This is Sonja. She is a carer for the elderly working for an outpatient nursing service. She doesn't earn much and working with elderly, sometimes slightly confused and lonely people, can be emo-tionally challenging. But she has never regretted taking on this job. In the past few years, however, she has grown increasingly concerned whether this is still the right job for her given the changing circumstances. The requirements for nursing care are getting ever stricter. All activities are expressed in time. And time is what they don’t have. As if it was possible to feed and wash people or change diapers ever more rapidly. This leaves her hardly any time to talk to elderly people, because if she talks to them, she will not be able to finish work in time. It was only last month that following the advice of a controlling agency the head of the nursing service asked Sonja and her female colleagues (at the moment there is not a single male colleague) to draw up a list with all “hidden” activities. They were categorised and then banned from their daily working routine to save time and money and to be more efficient. These activities also included retrieving the mail from the letter box and giving it to the person in need of care because they themselves were no longer able to do so. Sonja and the other nurses, however, have continued to fetch the mail. But now this is an additional, hidden activity they are not paid for.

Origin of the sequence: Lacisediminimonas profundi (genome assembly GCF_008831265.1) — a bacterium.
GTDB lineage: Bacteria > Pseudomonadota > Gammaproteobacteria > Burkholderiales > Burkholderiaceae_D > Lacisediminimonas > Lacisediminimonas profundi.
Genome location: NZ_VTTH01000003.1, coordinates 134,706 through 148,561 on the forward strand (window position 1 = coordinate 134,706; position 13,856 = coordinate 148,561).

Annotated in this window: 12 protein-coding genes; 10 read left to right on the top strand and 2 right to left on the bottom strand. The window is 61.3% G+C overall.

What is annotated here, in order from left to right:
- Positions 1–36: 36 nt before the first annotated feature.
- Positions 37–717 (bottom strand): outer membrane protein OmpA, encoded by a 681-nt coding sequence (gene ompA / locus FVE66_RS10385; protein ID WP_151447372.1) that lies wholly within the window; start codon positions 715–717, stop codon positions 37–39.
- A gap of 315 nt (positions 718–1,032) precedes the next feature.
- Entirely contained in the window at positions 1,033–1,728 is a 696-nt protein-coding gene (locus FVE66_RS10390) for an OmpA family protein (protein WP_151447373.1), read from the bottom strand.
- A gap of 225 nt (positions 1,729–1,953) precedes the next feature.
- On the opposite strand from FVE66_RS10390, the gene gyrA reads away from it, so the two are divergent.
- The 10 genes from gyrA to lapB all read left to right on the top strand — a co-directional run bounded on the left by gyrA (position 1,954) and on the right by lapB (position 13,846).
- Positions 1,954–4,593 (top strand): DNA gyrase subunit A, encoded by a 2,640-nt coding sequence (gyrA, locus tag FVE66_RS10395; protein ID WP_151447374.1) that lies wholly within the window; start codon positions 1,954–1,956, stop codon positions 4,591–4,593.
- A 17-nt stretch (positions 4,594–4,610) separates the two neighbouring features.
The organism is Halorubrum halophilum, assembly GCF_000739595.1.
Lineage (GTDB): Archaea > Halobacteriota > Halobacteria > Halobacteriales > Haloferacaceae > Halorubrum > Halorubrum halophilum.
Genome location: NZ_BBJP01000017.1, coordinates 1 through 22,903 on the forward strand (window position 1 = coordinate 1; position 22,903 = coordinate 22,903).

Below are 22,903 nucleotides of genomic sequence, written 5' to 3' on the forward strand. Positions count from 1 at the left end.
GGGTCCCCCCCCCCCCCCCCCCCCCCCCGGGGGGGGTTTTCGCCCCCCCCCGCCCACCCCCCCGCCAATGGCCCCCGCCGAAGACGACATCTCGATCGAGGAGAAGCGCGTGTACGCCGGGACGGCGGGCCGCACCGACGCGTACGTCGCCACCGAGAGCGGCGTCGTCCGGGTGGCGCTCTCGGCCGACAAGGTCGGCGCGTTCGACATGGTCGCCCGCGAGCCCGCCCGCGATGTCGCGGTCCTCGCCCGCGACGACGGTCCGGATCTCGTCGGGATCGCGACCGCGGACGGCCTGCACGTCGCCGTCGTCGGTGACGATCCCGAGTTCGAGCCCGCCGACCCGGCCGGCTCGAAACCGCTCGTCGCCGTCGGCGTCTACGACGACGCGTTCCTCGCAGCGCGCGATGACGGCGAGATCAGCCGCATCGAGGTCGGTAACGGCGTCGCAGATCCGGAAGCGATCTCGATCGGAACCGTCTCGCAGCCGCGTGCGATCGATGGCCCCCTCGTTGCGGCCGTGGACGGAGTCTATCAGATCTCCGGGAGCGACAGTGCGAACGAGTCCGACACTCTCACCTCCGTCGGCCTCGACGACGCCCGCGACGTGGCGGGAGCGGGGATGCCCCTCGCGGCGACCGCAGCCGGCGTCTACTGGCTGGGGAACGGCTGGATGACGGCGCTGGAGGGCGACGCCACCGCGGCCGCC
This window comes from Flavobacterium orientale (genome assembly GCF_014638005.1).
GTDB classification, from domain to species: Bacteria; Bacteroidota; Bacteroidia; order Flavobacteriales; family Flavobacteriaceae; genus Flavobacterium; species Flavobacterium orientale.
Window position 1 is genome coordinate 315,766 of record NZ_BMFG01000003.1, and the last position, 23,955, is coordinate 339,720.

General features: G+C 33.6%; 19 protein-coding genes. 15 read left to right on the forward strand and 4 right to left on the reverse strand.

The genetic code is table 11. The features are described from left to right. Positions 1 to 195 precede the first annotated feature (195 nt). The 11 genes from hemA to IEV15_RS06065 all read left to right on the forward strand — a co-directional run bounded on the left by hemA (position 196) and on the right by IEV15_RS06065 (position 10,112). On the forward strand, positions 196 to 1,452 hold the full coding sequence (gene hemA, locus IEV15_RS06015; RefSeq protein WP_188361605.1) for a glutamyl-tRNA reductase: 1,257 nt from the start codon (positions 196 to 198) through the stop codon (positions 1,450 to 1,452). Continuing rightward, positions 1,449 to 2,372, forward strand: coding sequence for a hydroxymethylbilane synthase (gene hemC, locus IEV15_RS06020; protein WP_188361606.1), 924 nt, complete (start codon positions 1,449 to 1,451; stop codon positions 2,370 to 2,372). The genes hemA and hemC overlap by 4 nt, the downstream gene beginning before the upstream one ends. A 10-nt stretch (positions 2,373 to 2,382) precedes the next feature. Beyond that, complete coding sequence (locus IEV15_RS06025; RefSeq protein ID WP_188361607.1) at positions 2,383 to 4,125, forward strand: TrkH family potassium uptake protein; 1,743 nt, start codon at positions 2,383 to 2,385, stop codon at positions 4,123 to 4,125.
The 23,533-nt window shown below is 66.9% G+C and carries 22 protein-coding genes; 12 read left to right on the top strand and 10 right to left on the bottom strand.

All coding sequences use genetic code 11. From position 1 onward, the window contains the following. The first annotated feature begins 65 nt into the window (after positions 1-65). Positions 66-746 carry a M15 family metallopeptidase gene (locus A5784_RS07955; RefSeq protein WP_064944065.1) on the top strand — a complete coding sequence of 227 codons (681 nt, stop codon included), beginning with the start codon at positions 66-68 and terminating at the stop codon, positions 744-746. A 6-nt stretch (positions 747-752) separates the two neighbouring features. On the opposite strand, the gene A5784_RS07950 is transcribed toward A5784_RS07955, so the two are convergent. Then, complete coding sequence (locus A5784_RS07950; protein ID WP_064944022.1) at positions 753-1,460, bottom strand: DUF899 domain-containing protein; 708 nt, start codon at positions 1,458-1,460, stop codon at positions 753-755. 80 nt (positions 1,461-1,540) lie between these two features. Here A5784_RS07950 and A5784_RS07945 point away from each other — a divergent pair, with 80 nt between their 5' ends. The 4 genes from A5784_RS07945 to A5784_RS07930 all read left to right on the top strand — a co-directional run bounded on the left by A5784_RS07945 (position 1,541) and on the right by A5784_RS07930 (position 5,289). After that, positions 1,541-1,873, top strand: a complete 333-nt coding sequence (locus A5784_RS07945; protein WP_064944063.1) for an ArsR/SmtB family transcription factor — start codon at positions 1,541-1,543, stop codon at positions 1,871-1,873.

Sonja often thinks of her own mother who is suffering from dementia but lives far away with her sister in southern Germany. They couldn’t bring themselves to put their mother into a home, pre-cisely because Sonja knows how little time is left for the staff to take loving care of the patients. However, she cannot work full-time and take care of her ill mother. Her mother needs care 24/7. Sonja is therefore very grateful to her sister that she takes care of her mother and also to her brother-in-law who is now the only breadwinner in the household. Sonja often feels bad about it, because of her mother who gave her a carefree childhood, because of her sister who is no longer able to make time for herself and because of her brother-in-law who used to share the financial burden with her sister and is now even forced to be the only breadwinner.